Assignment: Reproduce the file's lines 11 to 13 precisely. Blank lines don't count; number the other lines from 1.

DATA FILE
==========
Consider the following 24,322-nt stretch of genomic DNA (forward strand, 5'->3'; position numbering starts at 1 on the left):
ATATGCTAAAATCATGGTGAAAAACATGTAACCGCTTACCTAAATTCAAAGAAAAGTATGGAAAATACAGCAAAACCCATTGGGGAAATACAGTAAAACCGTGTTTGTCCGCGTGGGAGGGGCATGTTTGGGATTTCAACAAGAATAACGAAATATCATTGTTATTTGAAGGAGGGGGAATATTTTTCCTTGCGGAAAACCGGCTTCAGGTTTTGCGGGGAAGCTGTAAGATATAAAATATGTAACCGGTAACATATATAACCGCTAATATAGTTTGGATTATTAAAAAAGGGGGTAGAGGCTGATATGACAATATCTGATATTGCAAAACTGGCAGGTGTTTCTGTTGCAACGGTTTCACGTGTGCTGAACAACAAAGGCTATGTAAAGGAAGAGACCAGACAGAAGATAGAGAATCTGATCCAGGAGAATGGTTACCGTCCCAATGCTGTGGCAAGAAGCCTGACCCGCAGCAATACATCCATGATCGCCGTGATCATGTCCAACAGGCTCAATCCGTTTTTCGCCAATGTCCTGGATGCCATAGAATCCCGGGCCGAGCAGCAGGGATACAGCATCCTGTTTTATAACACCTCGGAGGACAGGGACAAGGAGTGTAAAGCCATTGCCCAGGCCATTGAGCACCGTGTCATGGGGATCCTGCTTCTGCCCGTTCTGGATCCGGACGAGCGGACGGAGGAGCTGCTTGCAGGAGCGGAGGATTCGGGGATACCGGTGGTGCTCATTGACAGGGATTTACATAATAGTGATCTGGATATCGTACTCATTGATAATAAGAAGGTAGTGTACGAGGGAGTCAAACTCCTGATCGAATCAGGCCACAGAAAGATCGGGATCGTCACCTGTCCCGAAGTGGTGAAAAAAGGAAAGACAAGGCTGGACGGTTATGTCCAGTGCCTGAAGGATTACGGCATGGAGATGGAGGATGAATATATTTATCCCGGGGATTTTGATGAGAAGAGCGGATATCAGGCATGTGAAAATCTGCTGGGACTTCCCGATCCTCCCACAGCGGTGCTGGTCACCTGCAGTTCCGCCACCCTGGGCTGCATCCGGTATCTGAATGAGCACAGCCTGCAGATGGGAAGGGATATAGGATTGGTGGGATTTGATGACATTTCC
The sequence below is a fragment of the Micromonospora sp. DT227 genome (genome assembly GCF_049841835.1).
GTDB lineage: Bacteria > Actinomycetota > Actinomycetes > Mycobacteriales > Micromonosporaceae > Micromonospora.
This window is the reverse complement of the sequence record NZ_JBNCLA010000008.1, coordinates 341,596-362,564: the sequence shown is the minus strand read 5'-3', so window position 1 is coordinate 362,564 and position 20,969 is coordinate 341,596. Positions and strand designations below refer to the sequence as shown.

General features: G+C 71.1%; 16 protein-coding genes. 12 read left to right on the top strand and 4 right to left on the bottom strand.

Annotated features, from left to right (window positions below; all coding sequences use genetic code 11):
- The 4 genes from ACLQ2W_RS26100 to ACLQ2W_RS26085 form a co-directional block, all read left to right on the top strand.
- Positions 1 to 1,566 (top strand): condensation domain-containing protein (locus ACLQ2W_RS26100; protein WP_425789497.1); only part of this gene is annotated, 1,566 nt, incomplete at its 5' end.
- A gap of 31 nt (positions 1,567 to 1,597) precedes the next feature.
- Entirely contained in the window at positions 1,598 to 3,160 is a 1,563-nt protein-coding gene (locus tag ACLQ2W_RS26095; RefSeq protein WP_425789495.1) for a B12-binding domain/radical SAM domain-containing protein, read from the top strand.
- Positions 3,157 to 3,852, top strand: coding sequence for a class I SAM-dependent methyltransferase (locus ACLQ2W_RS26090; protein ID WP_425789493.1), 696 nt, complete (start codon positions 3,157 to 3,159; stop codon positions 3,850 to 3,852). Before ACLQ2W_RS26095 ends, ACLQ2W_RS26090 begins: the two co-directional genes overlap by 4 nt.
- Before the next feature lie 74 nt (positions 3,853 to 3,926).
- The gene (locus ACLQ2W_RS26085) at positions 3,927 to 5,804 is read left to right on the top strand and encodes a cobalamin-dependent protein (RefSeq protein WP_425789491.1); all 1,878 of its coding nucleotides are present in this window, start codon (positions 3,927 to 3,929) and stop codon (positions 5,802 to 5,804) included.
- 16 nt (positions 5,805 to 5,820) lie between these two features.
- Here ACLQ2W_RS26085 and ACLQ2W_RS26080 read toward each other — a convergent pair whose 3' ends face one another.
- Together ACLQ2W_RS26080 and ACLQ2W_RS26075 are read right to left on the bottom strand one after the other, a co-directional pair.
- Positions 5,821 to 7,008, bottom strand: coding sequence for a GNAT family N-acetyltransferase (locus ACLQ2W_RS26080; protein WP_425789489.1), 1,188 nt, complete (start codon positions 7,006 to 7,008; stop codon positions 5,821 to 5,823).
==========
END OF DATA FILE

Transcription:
- Entirely contained in the window at positions 1,598 to 3,160 is a 1,563-nt protein-coding gene (locus tag ACLQ2W_RS26095; RefSeq protein WP_425789495.1) for a B12-binding domain/radical SAM domain-containing protein, read from the top strand.
- Positions 3,157 to 3,852, top strand: coding sequence for a class I SAM-dependent methyltransferase (locus ACLQ2W_RS26090; protein ID WP_425789493.1), 696 nt, complete (start codon positions 3,157 to 3,159; stop codon positions 3,850 to 3,852). Before ACLQ2W_RS26095 ends, ACLQ2W_RS26090 begins: the two co-directional genes overlap by 4 nt.
- Before the next feature lie 74 nt (positions 3,853 to 3,926).